Since that trip in 2016 I haven't seen Jamie, but we've kept in contact as I've sadly, watched his health fail from a distance. As soon as I realised Jamie was on dialysis I began to wonder if I could offer him one of my kidneys. I knew nowt about the process but, on Monday this week, I spent some time researching it on the internet. After an hour or so, I shared the thoughts with Chrissie. I'd not mentioned it to her before, so she was surprised but, as ever, being the epitome of kindness, supportive. I grasped the bull by the horns and contacted Jamie, by direct message on Twitter. I felt too emotional to phone him. And, within 24 hours, I was in contact with Suzanne, the Renal Live Donor coordinator at Morriston Hospital.

This morning I had a lovely chat with my friend Jamie. He was in the dialysis unit, waiting. We shared some thoughts and I checked with him that he was happy for me to blog about this journey and for me to refer to him by name. Both Jamie and I are of the same mind. Anything that can be done to raise awareness of the effects of chronic kidney disease and the concept of a live donor transplant is fine by both of us. Hence my writing. In my book, if we can help persuade just one more person to embark on such a journey it'll be a job well done.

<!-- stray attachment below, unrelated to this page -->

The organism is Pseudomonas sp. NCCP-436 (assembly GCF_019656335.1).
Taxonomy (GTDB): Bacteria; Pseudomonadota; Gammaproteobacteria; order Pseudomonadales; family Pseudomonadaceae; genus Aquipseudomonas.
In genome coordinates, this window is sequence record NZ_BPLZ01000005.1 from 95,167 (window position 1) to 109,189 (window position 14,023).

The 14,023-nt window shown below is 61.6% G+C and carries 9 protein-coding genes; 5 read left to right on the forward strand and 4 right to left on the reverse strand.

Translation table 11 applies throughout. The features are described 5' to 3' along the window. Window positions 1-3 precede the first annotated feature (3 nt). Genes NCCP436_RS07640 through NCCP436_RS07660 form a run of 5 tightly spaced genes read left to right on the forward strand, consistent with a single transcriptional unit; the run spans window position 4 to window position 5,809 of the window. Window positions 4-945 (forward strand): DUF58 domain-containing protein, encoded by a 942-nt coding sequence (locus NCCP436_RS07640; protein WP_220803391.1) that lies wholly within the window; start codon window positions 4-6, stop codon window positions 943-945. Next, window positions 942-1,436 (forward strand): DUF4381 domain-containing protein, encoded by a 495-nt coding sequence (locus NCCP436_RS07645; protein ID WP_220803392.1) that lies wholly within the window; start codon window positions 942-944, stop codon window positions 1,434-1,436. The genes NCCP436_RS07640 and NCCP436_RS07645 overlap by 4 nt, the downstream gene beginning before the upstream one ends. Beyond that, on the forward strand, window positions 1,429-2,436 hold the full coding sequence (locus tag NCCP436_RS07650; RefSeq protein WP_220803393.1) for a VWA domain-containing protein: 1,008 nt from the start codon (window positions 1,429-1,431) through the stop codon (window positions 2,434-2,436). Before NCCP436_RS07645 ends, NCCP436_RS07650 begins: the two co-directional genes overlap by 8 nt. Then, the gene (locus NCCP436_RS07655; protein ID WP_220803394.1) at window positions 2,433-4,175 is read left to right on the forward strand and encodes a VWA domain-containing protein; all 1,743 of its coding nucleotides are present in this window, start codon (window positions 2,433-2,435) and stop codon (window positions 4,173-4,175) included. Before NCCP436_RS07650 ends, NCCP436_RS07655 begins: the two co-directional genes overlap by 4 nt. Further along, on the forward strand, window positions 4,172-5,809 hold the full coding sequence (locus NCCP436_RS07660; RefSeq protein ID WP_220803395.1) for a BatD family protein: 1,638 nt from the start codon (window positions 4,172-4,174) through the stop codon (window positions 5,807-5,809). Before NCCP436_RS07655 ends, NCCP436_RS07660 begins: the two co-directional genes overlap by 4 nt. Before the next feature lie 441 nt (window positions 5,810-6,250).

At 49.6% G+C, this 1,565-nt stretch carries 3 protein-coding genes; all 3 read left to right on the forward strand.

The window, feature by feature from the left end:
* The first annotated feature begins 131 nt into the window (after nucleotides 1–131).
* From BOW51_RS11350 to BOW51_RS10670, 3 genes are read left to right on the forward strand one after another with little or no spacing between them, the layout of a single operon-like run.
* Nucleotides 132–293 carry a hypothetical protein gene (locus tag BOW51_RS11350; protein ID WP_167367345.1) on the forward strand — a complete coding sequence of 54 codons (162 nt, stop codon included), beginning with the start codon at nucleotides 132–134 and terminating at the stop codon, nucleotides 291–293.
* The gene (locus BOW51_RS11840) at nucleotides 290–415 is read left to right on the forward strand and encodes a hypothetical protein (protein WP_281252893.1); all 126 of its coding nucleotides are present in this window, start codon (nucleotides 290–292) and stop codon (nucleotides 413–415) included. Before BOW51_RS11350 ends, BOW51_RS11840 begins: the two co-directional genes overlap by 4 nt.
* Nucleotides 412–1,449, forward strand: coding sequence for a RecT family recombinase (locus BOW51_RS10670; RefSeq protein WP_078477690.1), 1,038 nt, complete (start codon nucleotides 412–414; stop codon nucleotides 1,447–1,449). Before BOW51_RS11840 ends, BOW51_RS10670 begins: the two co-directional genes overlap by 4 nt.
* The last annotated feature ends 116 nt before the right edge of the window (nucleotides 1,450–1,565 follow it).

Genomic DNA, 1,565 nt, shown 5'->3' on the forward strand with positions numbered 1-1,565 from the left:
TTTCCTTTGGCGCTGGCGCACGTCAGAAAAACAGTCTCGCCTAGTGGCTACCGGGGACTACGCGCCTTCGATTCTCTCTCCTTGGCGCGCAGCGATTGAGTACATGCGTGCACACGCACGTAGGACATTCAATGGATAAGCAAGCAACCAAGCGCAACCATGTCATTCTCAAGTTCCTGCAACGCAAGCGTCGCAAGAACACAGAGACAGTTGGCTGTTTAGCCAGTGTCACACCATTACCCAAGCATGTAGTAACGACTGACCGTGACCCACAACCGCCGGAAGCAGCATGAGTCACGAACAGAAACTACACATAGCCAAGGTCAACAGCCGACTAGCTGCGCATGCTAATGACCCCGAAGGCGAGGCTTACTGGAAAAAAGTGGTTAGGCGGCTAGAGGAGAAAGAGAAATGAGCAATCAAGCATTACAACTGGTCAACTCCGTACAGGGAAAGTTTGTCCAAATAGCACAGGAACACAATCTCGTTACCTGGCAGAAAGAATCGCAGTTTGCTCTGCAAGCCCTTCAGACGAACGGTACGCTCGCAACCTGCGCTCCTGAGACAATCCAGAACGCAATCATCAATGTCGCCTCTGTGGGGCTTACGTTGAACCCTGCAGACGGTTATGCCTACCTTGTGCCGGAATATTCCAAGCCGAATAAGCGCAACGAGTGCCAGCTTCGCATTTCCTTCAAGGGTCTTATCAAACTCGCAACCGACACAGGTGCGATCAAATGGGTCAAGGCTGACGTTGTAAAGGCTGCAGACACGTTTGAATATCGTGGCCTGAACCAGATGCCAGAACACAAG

I'm not gonna detail the stuff about live donor transplants cos it's all here on the NHS website. Read it at your leisure. All I'll say is, most of us have two kidneys...but we only need one of 'em. What I would like to do is take you on this journey with me. I'll try my best to give you a step-by-step walk through the process as it happens to me.

I hope for a good outcome. I'm looking forward to a series of tests to make sure:
a. I'm a compatible donor for Jamie and
b. I, and especially my kidneys, are in good enough health for a transplant to take place.

Two other key bits of info here:
1. You can donate a kidney without specifying a donor. It's known as being a non-directed altruistic kidney donor and